these texts are an archive of my life in the San Francisco Bay Area from march 2007 - march 2015. it stands as a record of close to a decade of my life, charting the struggles i faced as an artist, daughter, and lover. messy and chaotic at times, eloquent and poetic at others, these texts are an index i am proud of. it was here in this electric box that i learned how to be honest about my experiences and the person i needed to become. it was here that i first learned the truism that words make the world and how to trust such a beautiful, rife, hard fact.

thank you for meeting me here in such tall grass.


my artist website is here.

May 12, 2010

literary pursuits

last night, i read the first 100 pages of The Catcher in the Rye again. i haven't read this book in years and years and years. i forgot how funny Holden Caufield is. HILARIOUS! the book actually made me laugh out loud as i sat in bed, curled up in my quilt, trying to wind down after a long and very draining day. it actually accomplished the very opposite. it woke me up. hahaha! and there i was, laughing like a crazy person at a book, and it dawned on me that, the first time i read this, it didn't at all strike me that Holden Caufield is insane. other people have told me the character is nuts, but i don't really pick that up from the story. at least not at this point 100 pages in. and i don't remember anything about how the book ends so i guess and just wait and see if he gets crazy all of a sudden. although... there are similarities actually between The Catcher in the Rye and The Bell Jar... the main character's distraction and obsession... distracted obsession. getting derailed by small appearances in the world and turns of phrase and the way someone moves... they get locked up by small things. thwarted. it's like The Bell Jar for dudes. hahahaha! because i don't think The Bell Jar is all that crazy either even though it is the story of a young woman's decent in to madness. the description of the narrator, how she perceives things, don't seen crazy to me. they seem sensitive. a deep sensitivity that is easily harmed by the world... prone to feeling "outside" or Other. soft-hearted and sharp-minded can be a painful combination. it leads to a lot of confusion and agony. but i don't think that it spells crazy. there's still 100+ pages to go though so maybe my opinion will change. i thought it'd be good to re-read it since Mr. Salinger died recently... a way to pay my respects. and also, temper the information i've been letting in to my brain since the start of the year. i've been very focused on female writers and i thought it'd be a good idea to get some men in the bunch. J.D. Salinger seemed a perfect fit.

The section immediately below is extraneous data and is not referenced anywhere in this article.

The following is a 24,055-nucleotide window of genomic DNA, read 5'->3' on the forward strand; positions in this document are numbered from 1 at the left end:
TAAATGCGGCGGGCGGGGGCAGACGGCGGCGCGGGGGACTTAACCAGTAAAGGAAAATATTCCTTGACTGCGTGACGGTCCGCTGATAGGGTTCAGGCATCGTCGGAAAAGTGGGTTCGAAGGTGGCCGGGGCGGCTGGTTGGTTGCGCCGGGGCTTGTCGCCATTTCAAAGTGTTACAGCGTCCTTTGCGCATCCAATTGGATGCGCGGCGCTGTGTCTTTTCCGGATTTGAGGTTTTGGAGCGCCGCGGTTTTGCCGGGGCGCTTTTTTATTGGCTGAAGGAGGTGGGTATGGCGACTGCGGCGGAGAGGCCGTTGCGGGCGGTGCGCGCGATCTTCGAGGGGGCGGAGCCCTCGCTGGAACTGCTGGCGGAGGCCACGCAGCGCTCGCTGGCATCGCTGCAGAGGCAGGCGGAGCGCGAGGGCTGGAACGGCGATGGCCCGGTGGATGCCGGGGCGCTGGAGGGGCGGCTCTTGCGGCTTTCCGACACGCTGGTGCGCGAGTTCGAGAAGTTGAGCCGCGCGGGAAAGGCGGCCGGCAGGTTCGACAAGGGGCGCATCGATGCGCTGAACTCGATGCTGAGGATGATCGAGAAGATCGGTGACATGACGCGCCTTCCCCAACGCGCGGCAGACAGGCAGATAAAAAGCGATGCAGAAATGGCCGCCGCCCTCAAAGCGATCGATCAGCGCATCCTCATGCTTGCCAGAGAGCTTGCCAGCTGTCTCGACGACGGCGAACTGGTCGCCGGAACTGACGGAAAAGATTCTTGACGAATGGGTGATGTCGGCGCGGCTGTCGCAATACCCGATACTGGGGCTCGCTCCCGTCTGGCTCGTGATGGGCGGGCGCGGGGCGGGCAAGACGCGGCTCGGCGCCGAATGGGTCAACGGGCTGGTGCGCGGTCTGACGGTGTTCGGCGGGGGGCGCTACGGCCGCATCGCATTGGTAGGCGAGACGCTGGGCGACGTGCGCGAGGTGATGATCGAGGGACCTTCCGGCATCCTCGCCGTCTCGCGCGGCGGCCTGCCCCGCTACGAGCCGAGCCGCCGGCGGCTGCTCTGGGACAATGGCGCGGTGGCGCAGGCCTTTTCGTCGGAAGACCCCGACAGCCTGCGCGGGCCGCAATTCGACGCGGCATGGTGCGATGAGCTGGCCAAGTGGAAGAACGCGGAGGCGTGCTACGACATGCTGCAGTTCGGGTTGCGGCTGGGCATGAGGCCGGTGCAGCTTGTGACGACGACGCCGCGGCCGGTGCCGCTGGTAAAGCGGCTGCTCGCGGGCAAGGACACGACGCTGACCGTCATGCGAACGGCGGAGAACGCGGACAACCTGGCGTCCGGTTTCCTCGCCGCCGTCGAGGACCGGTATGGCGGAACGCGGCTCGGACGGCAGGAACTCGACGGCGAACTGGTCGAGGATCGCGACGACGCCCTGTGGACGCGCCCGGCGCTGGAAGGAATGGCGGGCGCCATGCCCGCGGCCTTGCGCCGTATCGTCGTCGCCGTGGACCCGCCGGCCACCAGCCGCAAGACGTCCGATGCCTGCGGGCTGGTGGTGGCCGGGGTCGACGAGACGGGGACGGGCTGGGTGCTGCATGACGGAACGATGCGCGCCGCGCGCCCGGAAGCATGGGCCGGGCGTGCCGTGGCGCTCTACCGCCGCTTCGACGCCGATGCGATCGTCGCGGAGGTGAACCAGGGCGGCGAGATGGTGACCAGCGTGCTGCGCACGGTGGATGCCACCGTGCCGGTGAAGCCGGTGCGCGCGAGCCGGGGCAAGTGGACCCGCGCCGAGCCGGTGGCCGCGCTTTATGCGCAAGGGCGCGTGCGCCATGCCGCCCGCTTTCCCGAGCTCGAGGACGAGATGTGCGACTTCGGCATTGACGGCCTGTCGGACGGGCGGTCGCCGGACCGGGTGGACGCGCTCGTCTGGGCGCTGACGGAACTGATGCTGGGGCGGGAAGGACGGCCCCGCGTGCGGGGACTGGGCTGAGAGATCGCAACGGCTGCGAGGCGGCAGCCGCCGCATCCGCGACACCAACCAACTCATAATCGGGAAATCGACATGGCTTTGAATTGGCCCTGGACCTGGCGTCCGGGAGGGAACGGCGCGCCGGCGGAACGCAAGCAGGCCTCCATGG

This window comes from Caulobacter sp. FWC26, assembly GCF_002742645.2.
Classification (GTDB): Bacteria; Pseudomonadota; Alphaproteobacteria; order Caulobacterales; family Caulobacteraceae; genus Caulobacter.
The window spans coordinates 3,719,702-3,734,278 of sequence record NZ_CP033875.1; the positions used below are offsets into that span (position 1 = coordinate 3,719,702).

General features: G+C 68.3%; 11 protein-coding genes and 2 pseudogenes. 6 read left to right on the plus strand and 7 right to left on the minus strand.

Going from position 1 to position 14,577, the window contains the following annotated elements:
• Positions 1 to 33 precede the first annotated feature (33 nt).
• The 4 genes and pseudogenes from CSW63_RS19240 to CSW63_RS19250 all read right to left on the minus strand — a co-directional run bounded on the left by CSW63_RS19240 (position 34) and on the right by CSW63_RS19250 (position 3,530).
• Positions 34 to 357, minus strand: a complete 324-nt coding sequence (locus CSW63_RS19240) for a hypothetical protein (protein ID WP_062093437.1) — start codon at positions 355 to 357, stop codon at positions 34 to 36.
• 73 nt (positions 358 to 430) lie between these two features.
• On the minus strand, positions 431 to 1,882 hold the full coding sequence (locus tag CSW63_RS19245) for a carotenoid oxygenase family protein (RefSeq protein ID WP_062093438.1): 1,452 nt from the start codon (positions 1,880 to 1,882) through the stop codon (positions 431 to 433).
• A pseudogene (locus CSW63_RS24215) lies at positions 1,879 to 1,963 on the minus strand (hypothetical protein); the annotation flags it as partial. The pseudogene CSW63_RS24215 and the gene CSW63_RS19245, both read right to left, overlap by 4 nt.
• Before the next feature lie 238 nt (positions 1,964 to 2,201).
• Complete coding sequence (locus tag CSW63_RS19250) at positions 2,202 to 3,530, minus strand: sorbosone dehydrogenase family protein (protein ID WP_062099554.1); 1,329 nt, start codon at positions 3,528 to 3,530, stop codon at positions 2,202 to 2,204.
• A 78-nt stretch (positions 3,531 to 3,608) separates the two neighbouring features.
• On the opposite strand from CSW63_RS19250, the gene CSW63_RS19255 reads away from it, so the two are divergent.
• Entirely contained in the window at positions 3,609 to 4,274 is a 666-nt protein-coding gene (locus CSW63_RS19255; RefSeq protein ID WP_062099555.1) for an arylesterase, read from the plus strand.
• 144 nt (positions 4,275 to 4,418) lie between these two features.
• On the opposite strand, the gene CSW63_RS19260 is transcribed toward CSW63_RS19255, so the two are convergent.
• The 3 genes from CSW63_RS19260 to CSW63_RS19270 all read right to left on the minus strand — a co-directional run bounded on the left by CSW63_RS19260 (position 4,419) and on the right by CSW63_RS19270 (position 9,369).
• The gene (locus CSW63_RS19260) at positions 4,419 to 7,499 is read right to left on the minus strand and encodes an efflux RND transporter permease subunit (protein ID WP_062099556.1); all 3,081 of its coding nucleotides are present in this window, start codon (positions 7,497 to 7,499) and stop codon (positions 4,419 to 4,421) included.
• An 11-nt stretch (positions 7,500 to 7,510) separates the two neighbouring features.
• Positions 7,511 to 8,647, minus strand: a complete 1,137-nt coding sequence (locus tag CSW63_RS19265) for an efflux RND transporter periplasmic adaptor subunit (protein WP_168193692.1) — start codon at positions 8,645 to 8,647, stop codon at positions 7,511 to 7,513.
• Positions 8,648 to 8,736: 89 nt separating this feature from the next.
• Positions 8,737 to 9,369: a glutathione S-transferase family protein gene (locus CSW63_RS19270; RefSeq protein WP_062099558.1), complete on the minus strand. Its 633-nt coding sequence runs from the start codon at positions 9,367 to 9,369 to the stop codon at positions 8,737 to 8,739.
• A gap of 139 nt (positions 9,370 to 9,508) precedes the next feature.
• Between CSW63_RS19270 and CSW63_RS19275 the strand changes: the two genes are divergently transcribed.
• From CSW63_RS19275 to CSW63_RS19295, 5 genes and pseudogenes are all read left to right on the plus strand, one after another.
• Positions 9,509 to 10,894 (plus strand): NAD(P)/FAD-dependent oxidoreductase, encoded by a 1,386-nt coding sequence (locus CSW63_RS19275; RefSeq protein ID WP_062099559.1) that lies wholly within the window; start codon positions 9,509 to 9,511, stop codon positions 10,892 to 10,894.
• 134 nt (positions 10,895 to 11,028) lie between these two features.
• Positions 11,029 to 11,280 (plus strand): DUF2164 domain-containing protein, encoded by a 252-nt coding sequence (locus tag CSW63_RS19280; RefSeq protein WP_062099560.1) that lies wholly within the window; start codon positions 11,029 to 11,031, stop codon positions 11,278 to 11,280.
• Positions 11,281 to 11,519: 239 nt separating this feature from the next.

4 comments:

Roz said...

Ha Angela! Catcher in the Rye should be renamed "Dude, Where's My Bell Jar?"

I've been wanting to revisit Catcher too since Salinger's passing. I think my favorite short story of all time has got to be his "De Daumier-Smith's Blue Period"-- #8 in the Nine Stories collection I believe. The narrator is also an obsessive lostboy like Holden, only more self-deprecatingly pretentious. He becomes an instructor at an arts correspondence school and winds up conducting a one-way epistolary romance with a nun painter. I'm babbling about it because it's so funny & sad & moving and explains to me so much of Salinger's ideas about art & privacy, and explains to me spiritually why he might have decided to stop writing.

Now here's my embarrassing writer confession: I have never read Bell Jar nor seen Clockwork Orange! Isn't that horrible?

I've had a hectic week and am just now catching up on blogs. You and Paco and Marina knocked the capital letters back into my comments. Some kind of spiritual jolt or exposure, like your hand x-ray above.

angela simione said...

"Dude, Where's My Bell Jar?"
hahahahaha! yay!!! thanks, roz!

i have rectified my Orange and so so so thankful i did! and i think you'll really value what it talks about too. and the bell jar as well. the autobiographical impulse behind BOTH works is stunning and so very important.

maybe i should read Nine Stories next??? i love your description and i have not read the collection! another horrible artist confession! dang!

Roz said...

Oh now I really must watch CT after your description of it. And the Beethoven. I did not know Beethoven featured so heavily in it. Kubrik seems to be quite into Ludwig Van B. Eyes Wide Shut has all those references to the opera Fidelio. I love Beethoven myself, I think of him as the original punk rocker.

I definitely recommend Nine Stories. Other good stories in it besides "De Daumier-Smith" include "For Esme, With Love and Squalor," "The Laughing Man," and "A Perfect Day for Bananafish."

angela simione said...

yes, beethoven is pretty much a character in the story, his music is so prevailent. and he is the OG punk! hahahaha! that's awesome!

i will definitely get my hands on Nine Stories. and please do see the film. i'll be reading the book soon enough too so that i can keep rolliing forward with my winding essay on it. i think it is very timely, highly contemporary... eerily so.